The human body isn’t just your cells, but a home for trillions of bacteria. We know that many of those bacteria serve important purposes, and imbalances or a lack of diversity could lead to illness. But research into this field is pretty new. At least, new enough that you shouldn’t just transplant someone else’s gut bacteria into your own colon without good reason.
Recently, The Scientist reported that Lauren Petersen from the Jackson Laboratory for Genomic Medicine in Connecticut is working on a study surveying athletes’ gut bacteria. But in the article, she also discusses how she received a faecal transplant and, afterwards, performed better athletically after dealing with a long bout of illness. She stated this might be something that athletes can do to boost their performance in the future. As she told Bicycling magazine, “I think I can say with confidence that bacterial doping — call it poop doping, if you must — is coming soon.”
Faecal transplants are a thing. When antibiotics don’t work for Clostridium difficile infections, scientists might treat it with a literal poop transplant — putting a healthy patient’s poop, containing a sampling of their gut bacteria, into the sick patient’s colon so the healthy bacteria can colonise it.
That’s the only currently approved use of faecal transplants. Scientists are definitely studying the microbiome, the zoo of different bacteria in your body, and finding promising results in terms of how it relates to things such as colitis or even autism. But science is nowhere near ready to use faecal transplants as supplements, let alone as athletic performance enhancers.
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“A bunch of elite cyclists have a microbiome that looks like this,” the way Petersen describes, faecal transplant expert and professor Elizabeth Hohmann from Massachusetts General Hospital told Gizmodo. “So what? Is that because of the foods they eat?” After all, it could be the lifestyle that makes their microbiome look the way it does, not the microbiome that makes them better performers. “There are associations, but not causal. The idea that [microorganisms like] Methanobrevibacter smithii or Prevotella will make you a better performer is ridiculous.”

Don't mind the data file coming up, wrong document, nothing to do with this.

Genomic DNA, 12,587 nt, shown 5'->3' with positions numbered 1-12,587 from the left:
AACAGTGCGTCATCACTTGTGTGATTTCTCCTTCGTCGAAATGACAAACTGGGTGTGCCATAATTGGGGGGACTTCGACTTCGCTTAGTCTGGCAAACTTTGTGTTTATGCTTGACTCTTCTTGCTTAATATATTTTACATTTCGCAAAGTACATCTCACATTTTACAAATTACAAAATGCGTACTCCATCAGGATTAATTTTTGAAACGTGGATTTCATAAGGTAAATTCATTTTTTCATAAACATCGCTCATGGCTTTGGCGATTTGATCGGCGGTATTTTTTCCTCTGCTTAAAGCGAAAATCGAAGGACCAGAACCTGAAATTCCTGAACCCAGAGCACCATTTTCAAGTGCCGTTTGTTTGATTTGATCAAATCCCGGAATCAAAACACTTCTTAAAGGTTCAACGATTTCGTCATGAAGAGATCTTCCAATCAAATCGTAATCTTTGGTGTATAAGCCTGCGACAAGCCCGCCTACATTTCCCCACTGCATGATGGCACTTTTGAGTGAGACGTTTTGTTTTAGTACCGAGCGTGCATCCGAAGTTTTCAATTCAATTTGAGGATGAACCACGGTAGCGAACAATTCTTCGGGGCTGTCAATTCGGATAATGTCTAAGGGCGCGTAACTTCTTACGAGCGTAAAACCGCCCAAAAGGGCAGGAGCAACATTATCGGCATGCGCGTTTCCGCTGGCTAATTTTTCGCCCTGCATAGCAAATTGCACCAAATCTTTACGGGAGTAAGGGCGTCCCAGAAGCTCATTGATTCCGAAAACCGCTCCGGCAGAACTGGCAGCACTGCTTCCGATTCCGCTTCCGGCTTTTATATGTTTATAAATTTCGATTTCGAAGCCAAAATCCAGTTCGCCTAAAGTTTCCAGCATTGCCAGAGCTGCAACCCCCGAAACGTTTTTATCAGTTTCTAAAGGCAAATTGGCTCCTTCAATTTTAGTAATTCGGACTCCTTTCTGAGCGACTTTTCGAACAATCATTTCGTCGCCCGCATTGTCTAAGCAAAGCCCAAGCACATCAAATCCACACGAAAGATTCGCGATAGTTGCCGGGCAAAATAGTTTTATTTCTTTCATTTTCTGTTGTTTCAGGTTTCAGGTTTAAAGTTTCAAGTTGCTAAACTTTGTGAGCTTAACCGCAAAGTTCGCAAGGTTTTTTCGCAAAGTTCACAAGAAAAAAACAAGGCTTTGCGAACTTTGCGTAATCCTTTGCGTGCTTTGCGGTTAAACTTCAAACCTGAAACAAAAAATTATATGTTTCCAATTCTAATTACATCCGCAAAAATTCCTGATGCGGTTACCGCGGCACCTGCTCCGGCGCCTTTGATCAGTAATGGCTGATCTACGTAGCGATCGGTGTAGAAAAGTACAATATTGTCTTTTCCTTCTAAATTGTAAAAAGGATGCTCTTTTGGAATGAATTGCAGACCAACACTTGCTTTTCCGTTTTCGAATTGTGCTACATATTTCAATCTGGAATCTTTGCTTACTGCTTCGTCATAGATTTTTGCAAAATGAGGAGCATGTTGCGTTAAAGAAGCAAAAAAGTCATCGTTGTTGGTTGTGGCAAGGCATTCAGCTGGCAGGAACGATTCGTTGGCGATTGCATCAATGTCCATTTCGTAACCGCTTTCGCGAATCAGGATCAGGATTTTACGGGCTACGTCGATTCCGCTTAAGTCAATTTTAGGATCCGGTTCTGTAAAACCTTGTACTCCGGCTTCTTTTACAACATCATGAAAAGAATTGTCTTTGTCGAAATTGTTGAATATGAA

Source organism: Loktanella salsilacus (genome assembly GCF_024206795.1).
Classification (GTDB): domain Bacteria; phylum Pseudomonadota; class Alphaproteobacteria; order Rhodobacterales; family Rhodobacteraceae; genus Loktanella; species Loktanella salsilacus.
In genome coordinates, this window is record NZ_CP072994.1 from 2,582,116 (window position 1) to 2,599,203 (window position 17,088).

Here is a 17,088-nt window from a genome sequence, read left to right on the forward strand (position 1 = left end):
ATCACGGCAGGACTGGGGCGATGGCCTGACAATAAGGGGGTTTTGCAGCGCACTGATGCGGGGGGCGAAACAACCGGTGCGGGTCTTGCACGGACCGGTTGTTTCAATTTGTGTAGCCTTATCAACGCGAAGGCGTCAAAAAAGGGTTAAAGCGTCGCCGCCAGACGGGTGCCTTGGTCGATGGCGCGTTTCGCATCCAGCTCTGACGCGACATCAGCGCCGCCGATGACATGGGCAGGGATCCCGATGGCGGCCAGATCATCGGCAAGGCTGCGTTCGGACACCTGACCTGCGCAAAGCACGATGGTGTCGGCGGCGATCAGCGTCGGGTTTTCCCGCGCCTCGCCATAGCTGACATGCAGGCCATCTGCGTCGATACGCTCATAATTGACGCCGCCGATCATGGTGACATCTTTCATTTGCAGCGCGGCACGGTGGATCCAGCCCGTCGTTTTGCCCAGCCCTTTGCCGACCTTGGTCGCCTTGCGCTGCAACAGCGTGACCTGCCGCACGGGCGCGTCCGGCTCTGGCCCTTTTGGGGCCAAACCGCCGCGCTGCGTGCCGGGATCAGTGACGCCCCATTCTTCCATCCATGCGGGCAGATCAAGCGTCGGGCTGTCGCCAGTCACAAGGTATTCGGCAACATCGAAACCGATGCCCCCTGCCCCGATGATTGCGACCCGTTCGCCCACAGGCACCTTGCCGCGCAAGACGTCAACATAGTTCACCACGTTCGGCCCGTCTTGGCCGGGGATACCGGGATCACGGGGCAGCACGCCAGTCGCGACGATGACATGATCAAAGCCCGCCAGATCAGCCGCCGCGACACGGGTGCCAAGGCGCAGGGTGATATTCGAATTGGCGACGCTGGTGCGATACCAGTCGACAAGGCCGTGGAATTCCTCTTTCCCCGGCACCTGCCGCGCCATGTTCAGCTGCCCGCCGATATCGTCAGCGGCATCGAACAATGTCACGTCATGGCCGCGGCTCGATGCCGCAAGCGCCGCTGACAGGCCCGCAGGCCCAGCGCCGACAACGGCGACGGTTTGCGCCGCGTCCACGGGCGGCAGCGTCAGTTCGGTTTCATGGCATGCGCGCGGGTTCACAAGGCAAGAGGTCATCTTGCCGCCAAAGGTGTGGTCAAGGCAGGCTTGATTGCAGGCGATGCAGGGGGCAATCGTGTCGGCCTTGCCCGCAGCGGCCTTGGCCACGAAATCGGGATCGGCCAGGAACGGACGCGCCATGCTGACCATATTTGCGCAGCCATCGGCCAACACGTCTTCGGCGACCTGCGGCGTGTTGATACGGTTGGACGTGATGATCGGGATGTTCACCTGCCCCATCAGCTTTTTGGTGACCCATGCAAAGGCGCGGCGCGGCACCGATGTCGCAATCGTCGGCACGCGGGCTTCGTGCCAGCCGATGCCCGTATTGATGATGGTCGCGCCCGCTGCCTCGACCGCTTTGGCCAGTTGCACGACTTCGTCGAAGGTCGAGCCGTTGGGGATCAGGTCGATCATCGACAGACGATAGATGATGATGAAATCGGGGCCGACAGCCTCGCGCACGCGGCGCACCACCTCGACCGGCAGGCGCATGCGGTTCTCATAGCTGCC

The bacteria reported at higher levels in the cyclists by Peterson are also elevated in a “bewildering array of different populations including in my own cohorts of HIV positive individuals (but associate with sexual behaviour; men who have sex with men, and not HIV itself), rheumatoid arthritis, some morbidly obese people, people who eat certain high-fibre type diets, etc.,” Catherine Lozupone, microbiologist at the University of Colorado, Denver told Gizmodo in an email. She reminded me that the cyclist study was real and reputable, but said that “we really do not understand very well what the hell Prevotella is doing in the gut…”
And the fact that Petersen felt better after a faecal transplant is an anecdote that could simply be the placebo effect in action.
There’s always the chance that poop doping could be harmful, too. “There’s the risk of transmission of infections agents for sure,” Hohmann said. Salmonella can stick around in the adult gut for several weeks, for example. Someone who might not even remember a bad bout of diarrhoea weeks before could potentially pass along this pathogen in a faecal transplant.
“Until there’s peer reviewed literature it’s irresponsible” to recommend poop doping, Bryan White, Director of Microbiome Projects in the Division of Nutritional Sciences at the University of Illinois told Gizmodo. “Will athletes do it? If they think they can get something out of it they will do it. That’s why it’s irresponsible.”
Microbiome research is incredible, and there are so many potential things to be discovered about our gut bacteria. But scientists are not sure what role all the specific bacteria have yet.
And science is certainly not ready to recommend putting someone else’s poop in your butt.